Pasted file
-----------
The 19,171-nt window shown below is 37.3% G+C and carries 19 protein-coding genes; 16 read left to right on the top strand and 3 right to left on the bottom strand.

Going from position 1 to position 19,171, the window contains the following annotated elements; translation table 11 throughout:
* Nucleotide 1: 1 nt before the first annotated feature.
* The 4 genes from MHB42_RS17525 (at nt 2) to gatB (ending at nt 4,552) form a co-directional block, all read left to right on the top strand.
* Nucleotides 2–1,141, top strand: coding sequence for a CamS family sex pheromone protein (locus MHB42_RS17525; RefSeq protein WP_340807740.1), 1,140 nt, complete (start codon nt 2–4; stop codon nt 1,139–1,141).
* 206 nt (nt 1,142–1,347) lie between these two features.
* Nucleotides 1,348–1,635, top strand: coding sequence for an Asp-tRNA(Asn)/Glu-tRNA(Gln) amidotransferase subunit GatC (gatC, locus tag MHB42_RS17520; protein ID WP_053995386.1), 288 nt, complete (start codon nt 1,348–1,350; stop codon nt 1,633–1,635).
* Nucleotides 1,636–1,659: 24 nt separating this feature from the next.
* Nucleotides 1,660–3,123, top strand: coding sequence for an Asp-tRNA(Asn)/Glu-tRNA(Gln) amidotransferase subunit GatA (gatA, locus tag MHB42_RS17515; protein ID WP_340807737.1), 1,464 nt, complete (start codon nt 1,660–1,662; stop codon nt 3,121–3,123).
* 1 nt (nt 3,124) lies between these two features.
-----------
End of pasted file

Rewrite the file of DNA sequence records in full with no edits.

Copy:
The 19,171-nt window shown below is 37.3% G+C and carries 19 protein-coding genes; 16 read left to right on the top strand and 3 right to left on the bottom strand.

Going from position 1 to position 19,171, the window contains the following annotated elements; translation table 11 throughout:
* Nucleotide 1: 1 nt before the first annotated feature.
* The 4 genes from MHB42_RS17525 (at nt 2) to gatB (ending at nt 4,552) form a co-directional block, all read left to right on the top strand.
* Nucleotides 2–1,141, top strand: coding sequence for a CamS family sex pheromone protein (locus MHB42_RS17525; RefSeq protein WP_340807740.1), 1,140 nt, complete (start codon nt 2–4; stop codon nt 1,139–1,141).
* 206 nt (nt 1,142–1,347) lie between these two features.
* Nucleotides 1,348–1,635, top strand: coding sequence for an Asp-tRNA(Asn)/Glu-tRNA(Gln) amidotransferase subunit GatC (gatC, locus tag MHB42_RS17520; protein ID WP_053995386.1), 288 nt, complete (start codon nt 1,348–1,350; stop codon nt 1,633–1,635).
* Nucleotides 1,636–1,659: 24 nt separating this feature from the next.
* Nucleotides 1,660–3,123, top strand: coding sequence for an Asp-tRNA(Asn)/Glu-tRNA(Gln) amidotransferase subunit GatA (gatA, locus tag MHB42_RS17515; protein ID WP_340807737.1), 1,464 nt, complete (start codon nt 1,660–1,662; stop codon nt 3,121–3,123).
* 1 nt (nt 3,124) lies between these two features.